Experts gather in Saudi Arabia amid push to become global archaeological centre

First AlUla World Archaeological Summit in Saudi Arabia described as groundbreaking

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Hundreds of experts, students and enthusiasts gathered at the first AlUla World Archaeological Summit in Saudi Arabia this week.

The event is a global platform for promoting archaeology and cultural heritage to wider audiences, organisers Royal Commission For AlUla (RCU) said.

Philip Jones, chief tourism officer at RCU, told The National the idea of the summit came from Crown Prince Mohammed bin Salman himself.

“It comes from recognition that archaeology is I think misunderstood and underappreciated sort of globally," he said.

"And because we are sitting on such an amazing collection of archaeological sites in AlUla, I think he felt like this was an opportunity for us to sort of be the epicenter of archaeology from a technology perspective, from an academic perspective, from a youth perspective.”

About 95 per cent of AlUla's archaeological treasures have not been uncovered yet, he added.

“From that perspective, we want to sort of become known as the entity or the organisation that hosts a thought leadership conference like the AlUla World Archaeology Summit, model after Davos, model after FII [Future Investment Initiative]," said Mr Jones

"So that, on an annual basis, we will continue to sort of showcase archaeology as a profession, as a guide to the future, looking at the past, and as a place where you know you can converge thought leadership around this very important topic.

AlUla is home to Hegra, the ancient city that was declared Saudi Arabia’s first Unesco World Heritage Site in 2008.

With more than 200,000 years of human and natural history, the region hosted one of the oldest civilisations in the world and was once a thriving trade route.

The AlUla World Archaeological Summit will be held annually, the RCU told The National.

This year, 327 delegates from 39 countries attended the inaugural summit between September 14 and 15, and participants got a chance to meet experts from around the world.

They held discussions on the future of archeology, climate change, sustainability, youth participation and digital aspects of the new age of archeology.

Prof Abdullah Masry, a Saudi anthropologist and archeologist, told The National, that the gathering of experts at such a grand scale, is a boost for the kingdom's archaeology and tourism sector, "which is developing very fast."

"I started my archaeological mission around 50 years ago when we had six missions from Chicago, Paris and others, in total. Today we have 30-40 missions and joint expeditions across Saudi Arabia," he said.

"I realised after attending the summit that this is entirely a new window for Saudi archeology. What's going on in Saudi Arabia is vastly different than what was perceived in the past."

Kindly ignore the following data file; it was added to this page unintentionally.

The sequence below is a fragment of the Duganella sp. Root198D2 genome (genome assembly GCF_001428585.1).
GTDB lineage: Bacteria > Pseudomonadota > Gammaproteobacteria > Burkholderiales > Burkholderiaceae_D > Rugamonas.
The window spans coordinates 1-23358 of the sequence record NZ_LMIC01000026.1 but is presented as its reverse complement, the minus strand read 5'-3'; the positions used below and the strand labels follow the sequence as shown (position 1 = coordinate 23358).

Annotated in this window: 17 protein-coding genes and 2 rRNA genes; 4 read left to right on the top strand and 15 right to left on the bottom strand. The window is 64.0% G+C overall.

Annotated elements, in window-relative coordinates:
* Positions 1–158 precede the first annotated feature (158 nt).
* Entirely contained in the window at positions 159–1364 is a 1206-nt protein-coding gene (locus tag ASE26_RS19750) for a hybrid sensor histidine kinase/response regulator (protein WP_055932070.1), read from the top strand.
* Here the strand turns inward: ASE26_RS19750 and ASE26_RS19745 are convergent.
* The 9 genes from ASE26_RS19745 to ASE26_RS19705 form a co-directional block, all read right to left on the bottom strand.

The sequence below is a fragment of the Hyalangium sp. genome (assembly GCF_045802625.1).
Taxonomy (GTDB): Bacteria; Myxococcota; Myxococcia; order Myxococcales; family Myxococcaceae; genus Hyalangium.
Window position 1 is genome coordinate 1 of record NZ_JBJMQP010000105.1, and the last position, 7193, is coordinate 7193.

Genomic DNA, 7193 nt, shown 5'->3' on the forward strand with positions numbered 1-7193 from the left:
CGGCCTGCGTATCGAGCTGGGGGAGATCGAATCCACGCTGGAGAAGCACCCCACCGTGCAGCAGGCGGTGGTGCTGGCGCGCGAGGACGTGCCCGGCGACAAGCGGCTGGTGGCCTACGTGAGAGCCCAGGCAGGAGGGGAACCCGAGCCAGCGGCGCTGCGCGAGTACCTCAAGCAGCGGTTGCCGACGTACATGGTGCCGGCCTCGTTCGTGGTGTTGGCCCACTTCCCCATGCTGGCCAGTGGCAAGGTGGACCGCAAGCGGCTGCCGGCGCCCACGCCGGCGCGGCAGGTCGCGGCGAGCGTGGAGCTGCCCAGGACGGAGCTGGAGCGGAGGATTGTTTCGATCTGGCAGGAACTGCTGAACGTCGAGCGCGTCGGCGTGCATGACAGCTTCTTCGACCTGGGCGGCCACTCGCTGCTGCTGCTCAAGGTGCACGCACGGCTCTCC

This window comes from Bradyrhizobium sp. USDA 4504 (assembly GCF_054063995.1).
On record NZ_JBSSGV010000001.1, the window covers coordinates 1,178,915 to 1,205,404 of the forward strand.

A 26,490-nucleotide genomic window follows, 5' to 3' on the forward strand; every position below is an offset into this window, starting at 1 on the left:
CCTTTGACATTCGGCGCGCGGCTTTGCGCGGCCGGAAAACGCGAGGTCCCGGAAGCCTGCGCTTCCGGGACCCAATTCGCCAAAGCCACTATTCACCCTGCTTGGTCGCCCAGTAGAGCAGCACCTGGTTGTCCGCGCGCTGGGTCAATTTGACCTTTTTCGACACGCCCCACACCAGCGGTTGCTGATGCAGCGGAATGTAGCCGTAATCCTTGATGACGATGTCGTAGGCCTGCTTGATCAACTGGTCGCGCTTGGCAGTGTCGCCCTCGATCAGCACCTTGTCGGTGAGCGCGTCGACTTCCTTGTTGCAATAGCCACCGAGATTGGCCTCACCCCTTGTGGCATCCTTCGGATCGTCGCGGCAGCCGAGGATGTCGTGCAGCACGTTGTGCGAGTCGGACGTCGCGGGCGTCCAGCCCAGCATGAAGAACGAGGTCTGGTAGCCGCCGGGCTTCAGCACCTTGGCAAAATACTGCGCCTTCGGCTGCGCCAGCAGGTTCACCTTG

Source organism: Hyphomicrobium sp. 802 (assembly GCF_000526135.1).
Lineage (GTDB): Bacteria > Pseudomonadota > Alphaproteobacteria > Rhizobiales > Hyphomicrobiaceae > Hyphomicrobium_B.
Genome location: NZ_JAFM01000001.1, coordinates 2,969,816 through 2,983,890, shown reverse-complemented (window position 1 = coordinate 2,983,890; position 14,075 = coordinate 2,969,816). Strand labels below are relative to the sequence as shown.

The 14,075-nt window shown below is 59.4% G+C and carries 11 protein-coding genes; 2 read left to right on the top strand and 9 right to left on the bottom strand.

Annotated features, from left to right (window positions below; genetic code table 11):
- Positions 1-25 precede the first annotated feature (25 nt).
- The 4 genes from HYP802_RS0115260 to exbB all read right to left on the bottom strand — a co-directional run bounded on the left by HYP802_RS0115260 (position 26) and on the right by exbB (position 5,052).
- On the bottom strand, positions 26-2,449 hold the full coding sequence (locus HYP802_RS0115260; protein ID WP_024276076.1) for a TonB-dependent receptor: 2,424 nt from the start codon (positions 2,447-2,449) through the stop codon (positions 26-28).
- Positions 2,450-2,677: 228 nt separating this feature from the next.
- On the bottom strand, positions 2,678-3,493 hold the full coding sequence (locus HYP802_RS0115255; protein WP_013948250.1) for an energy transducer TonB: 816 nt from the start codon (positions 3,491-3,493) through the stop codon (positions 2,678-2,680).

Rebecca said the themes this summit were identity, ruinscapes, resilience and accessibility.

'Dream come true'

International archeologists at the summit told The National they were “blown away” by the sites in AlUla and the youths participating at the summit.

Prof Bettany Hughes, a British historian and author, told The National she was pleasantly surprised by the amount of women in the workforce and will be back soon to start working on a project in AlUla.

“We have had amazing conversations with people from all across the world. It’s been extremely intense and productive," she said.

“It’s my first time in AlUla and it’s archaeology is extraordinary and the heritage is incredible – with the connected roadways and context all around is fantastic,” she told The National.

Academics discussed early settlement and migration patterns, as law and policy makers shared the importance of planning and maintenance to avoid environmental disasters.

“It’s a dream come true to work here,” said Guillaume Charloux, co-director of the Khaybar Longue Duree Archaeological Project, during a panel discussion.

He is studying the region around AlUla, including Khaybar, where thousands of structures, between 4,000-7,000 years old were found. Khaybar was an important centre developed around a remarkable system of irrigation and ancient dams.

A lot more to discover

RCU is sponsoring one of the world’s largest archaeological research programmes.

There are currently 12 excavations and research projects underway in AlUla and Khaybar, ranging from ancient inscriptions in 10 different languages to the study of agricultural practices.

About 200 archaeologists and specialists will be involved in the upcoming dig season.

More than 300 inscriptions at Jabal Ikmah have been documented so far and 110 well-preserved monumental tombs have been found at Hegra.

Updated: September 16, 2023, 2:37 PM